Also got loads of wildflower type seeds and have made some 'seedbombs' (to brighten up some spaces at work) to just plant anywhere and everywhere at the front of the house to see how it goes- not sure about this!
     
  6. If you haven't found them already Nicky's Nurseries do squillions of different chillies in small packets.
    I must have ordered about 10 different types, toms too [​IMG]
     
  7. PlymouthMaid

    PlymouthMaid Occasional commenter

    I think i may need to give my allotment up :( I just dont have the time now that i do not get school holidays and the weather seems to conspire against me most weekends (yes, I am a fair weather gardener). Last year was terribly unproductive as t was so cold and wet that few things grew properly and it is so boggy there right now than no prep at all has been done. Will hang on and see how I feel in March.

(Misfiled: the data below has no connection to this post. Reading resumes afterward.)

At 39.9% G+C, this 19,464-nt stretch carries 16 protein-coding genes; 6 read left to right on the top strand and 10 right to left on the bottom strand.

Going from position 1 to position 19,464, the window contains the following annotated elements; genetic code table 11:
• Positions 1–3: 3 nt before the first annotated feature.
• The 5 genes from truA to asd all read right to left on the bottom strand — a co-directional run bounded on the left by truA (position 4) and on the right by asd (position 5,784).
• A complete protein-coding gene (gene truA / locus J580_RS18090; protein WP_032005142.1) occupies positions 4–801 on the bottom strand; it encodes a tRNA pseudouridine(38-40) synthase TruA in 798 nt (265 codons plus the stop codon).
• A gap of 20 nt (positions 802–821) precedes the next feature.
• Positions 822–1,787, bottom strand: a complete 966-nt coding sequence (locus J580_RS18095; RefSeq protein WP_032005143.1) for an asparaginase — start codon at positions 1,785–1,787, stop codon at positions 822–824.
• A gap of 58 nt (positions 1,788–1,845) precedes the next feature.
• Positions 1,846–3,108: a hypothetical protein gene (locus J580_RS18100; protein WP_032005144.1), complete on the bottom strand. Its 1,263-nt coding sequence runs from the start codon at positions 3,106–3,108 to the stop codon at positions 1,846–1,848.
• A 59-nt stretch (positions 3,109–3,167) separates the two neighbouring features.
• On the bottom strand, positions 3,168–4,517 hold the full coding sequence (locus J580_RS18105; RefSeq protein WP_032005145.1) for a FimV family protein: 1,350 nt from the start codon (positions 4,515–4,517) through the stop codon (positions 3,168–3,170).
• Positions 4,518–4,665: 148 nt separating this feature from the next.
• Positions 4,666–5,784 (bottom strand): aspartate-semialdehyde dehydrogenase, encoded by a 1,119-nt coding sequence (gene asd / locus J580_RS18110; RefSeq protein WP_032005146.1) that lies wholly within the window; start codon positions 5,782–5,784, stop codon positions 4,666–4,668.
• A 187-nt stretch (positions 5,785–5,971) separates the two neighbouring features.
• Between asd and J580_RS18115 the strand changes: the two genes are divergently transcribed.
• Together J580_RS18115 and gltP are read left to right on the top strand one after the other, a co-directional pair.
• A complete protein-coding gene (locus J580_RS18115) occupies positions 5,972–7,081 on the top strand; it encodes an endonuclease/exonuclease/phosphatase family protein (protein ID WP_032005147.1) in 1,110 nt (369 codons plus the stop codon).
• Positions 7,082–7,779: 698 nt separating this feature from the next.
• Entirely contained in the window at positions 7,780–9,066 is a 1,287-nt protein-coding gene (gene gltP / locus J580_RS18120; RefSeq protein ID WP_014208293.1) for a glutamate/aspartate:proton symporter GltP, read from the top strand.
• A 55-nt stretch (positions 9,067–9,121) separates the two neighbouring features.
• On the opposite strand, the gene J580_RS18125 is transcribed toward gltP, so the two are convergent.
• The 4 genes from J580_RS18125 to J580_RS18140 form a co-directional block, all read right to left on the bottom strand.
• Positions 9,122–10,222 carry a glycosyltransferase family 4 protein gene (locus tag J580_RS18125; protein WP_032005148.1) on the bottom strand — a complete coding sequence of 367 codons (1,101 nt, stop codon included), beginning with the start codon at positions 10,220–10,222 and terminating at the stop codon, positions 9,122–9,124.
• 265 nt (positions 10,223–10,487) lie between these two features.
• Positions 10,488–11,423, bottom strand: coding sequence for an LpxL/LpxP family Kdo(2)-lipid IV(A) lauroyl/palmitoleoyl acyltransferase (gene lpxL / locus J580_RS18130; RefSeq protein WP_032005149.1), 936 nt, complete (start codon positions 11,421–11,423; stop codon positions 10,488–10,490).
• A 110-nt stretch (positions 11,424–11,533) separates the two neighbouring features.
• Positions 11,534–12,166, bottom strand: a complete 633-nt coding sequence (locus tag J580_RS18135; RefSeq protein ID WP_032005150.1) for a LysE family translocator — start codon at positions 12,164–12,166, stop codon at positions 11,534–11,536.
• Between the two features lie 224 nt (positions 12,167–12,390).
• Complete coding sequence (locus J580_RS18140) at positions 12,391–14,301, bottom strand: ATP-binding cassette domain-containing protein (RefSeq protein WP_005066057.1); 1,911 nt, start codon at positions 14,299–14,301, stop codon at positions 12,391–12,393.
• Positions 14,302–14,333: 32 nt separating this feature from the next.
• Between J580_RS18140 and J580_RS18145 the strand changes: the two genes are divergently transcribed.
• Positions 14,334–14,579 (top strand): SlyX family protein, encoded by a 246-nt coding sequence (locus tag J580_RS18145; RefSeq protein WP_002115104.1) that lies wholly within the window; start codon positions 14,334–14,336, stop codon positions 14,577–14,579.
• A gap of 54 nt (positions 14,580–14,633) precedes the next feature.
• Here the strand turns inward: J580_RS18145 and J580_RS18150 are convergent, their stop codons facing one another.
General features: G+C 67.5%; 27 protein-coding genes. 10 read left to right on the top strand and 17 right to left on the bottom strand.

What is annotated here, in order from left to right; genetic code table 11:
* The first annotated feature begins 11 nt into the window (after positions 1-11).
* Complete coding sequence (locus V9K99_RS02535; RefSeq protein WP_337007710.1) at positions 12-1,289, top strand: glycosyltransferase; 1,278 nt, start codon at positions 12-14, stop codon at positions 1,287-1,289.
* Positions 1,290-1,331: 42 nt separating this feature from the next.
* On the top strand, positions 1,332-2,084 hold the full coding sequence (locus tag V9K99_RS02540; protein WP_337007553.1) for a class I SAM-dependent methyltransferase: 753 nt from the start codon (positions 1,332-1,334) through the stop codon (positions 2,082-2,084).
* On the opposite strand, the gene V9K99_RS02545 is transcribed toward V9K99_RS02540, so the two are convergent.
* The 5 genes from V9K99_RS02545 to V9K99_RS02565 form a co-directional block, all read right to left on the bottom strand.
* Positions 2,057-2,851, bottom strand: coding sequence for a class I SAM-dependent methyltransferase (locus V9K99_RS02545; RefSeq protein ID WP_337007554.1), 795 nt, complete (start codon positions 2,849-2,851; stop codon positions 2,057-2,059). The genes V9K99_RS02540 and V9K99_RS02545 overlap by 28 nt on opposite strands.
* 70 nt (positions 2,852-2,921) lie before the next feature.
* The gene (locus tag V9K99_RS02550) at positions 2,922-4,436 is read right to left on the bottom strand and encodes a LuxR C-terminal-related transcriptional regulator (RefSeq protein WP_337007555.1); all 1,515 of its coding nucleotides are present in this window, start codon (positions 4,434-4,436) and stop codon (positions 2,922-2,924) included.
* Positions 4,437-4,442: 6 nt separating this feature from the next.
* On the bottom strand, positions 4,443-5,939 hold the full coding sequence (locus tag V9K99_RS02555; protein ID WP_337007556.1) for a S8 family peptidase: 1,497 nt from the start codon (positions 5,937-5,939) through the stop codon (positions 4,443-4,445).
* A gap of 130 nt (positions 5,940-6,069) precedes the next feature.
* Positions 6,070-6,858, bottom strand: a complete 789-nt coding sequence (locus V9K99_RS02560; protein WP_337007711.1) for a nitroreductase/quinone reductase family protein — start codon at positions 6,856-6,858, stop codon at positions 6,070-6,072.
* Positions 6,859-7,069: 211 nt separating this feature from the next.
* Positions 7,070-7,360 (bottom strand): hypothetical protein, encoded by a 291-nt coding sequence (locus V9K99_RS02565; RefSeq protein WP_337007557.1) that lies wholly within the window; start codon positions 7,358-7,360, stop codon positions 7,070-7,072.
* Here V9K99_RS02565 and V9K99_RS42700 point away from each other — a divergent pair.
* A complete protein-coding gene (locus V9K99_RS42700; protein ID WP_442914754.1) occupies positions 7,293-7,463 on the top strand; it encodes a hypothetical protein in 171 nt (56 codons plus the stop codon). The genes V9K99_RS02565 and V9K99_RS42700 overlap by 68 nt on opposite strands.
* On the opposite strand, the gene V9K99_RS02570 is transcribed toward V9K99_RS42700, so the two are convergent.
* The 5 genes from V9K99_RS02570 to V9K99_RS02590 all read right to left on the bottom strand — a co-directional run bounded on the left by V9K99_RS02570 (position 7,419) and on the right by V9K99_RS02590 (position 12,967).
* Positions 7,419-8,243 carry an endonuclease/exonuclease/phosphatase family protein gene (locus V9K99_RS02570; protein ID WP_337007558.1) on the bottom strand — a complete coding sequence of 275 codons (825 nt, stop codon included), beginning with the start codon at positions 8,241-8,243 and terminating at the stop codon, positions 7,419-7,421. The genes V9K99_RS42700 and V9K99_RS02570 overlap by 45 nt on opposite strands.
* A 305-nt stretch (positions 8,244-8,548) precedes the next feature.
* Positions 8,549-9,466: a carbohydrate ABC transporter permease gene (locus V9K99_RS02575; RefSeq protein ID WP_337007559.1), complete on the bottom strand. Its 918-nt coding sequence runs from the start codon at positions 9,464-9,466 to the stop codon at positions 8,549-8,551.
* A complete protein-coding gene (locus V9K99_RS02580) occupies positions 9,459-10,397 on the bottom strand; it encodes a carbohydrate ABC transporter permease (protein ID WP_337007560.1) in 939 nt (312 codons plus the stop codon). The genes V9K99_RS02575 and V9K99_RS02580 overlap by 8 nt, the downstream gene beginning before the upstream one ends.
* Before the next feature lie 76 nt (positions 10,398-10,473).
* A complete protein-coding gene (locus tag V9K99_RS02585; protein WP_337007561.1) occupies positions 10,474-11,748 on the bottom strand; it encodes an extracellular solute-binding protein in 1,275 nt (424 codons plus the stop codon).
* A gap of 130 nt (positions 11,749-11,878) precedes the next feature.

8. Thanks Pobble,I have used Nicky's Nurseries before- don't know why I never noticed the chillis. Oh dear I am going to be living off beans on toast (with chillis), If I buy any more seeds! Will get some though!

    I am trying very hard this year to use seeds that I have harvested from last year, hope it works, I am a novice really, this is only my 3rd year of planting stuff in the garden, and last year we had a major flood.However, If anyone wants to do a seed swap please send me a private message.
     
  9. Gardening Leaves

    Gardening Leaves New commenter

    I need to get on with converting a current prairie bed into a veggie plot. Have a lovely south facing plot for it, in front of a,wall on which are,already growing apples, pears and a peach tree. Terrible fruiting last year, because of the weather. No apples or pears. Plenty of peaches but they all rotted on the tree and had none of their usual lovely perfumed flavour.

    I always have seeds, cuttings and plants to swap or pass on.
     
  10. I have got loads of vege and salad seeds if you need any! Would offer dome pelargonium cuttings , had about 10 different scented varieties, but I have somehow managed to kill them all .